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Opinion Why a health-care report was dead on arrival in Ottawa

When the Harper government has something to brag about, we hear about it, endlessly. When the government has something to hide, the information comes out without ministerial comment on a Friday afternoon.

So it was last week that the Prime Minister's Office buried a long, detailed report about federal innovation in health care that the government itself had commissioned.

The Advisory Panel on Healthcare Innovation, chaired by former University of Toronto president and dean of medicine David Naylor, was to have been released at a news conference in Toronto on July 14.

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The day before the news conference, however, the PMO cancelled it and decided to release the report without notice on the Health Canada website on July 17. Just as the PMO hoped, the report received little attention.

Health Minister Rona Ambrose, who was to have spoken about the report, was gagged. The posting on her department's website was timed so that it appeared only after the provincial premiers had finished their final news conference in St. John's, in case the report gave any or all of them ammunition to embarrass the federal government. Such is the way this government works.

It's not hard to figure out why the Naylor report displeased the government. The panel was given a difficult, bordering on impossible, job: recommend innovations without Ottawa spending any more money.

The panel's mandate read that recommendations "must not imply either an increase or a decrease in the overall level of federal funding for current initiatives supporting innovation in health care."

The Naylor panel ignored the mandate, explaining in its report that "although it was not an easy decision, we did not follow this guidance." Later, it warned that "absent federal action and investment, and absent political resolve on the part of provinces and territories, Canada's health-care systems are headed for continued slow decline in performance relative to peers."

To that end, the panel recommends creating a Health Innovation Fund with a $1-billion yearly budget to invest in changes to the health-care system in conjunction with willing provinces and health-care institutions.

Such a fund would be just about the last thing the Harper government desires. This government is running on balancing the budget. Adding $1-billion a year in spending would not be what the government wants.

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Such an investment fund would have little political profile – nothing as sexy as, say, national pharmacare (which the panel cursorily debunked). It would also run the risk of provoking premiers who screamed in St. John's for more cash transferred from Ottawa to them, without strings attached.

For 2017-18, the federal government has announced it will reduce the increase in Ottawa's annual health-care transfer to the provinces from 6 per cent to something in the range of 3 per cent to 3.5 per cent, depending on economic growth. The provinces would likely not appreciate losing money from Ottawa with one hand, and then getting some, but only some, of it back through the Innovation Fund.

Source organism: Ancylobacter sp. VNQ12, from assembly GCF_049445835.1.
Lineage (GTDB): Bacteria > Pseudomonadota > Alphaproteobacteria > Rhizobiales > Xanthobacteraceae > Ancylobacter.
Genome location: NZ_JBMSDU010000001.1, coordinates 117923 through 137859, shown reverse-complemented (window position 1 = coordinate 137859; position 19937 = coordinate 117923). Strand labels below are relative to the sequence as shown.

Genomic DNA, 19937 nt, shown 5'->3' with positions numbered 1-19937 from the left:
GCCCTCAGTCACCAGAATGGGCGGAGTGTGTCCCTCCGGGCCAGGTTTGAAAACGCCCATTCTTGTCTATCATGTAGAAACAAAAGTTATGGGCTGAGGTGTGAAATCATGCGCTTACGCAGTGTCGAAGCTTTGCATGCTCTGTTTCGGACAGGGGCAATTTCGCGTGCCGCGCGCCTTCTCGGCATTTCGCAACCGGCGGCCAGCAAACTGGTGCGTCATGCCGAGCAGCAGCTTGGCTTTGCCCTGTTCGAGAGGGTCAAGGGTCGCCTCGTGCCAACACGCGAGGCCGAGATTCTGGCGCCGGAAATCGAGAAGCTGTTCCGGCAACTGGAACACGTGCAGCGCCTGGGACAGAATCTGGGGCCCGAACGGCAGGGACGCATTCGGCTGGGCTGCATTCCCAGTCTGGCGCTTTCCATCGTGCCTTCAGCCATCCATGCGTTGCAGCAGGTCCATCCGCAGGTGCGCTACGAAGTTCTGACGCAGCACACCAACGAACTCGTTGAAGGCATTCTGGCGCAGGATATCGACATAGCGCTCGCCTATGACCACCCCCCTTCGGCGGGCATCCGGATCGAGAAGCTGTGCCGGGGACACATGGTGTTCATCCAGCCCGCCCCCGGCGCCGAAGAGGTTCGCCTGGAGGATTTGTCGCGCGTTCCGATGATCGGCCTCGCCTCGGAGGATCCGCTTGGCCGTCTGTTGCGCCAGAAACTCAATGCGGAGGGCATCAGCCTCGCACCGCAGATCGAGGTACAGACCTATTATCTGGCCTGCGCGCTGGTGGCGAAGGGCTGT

The Harper government was hoping for change-on-the-cheap from the panel: innovation that would cost nothing but improve the system. It certainly has no interest in an expanded, direct federal role in health care, having made it abundantly clear that health care is for the provinces, except for Ottawa's responsibility for aboriginal and veterans' health, public health and drug approvals.

Moreover, provincial health budgets are rising on average now by only 2 per cent a year, compared with 7 per cent a decade ago, far below the 6-per-cent increases in transfers still coming from Ottawa.

The premiers would love the transfer to return to 6 per cent, as would the federal New Democrats. That would be the single dumbest move any federal government could make, given the lamentable experience of the 2004-11 period when money gushed out of Ottawa but bought little improvement in the health-care system. The Naylor panel noted, as have many observers, that the money improved things for providers, but not for many patients.

The Naylor report covers all the ground about the manifold weaknesses and sturdy strengths of the Canadian system compared with other countries. It hails, quite rightly, some aspects of the U.S. system, especially the co-ordinated care of the best health organizations such as Kaiser Permanente.

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Its broad recommendations, however, are dead on arrival in Mr. Harper's Ottawa, which is why the report slid into the public domain with such little notice.

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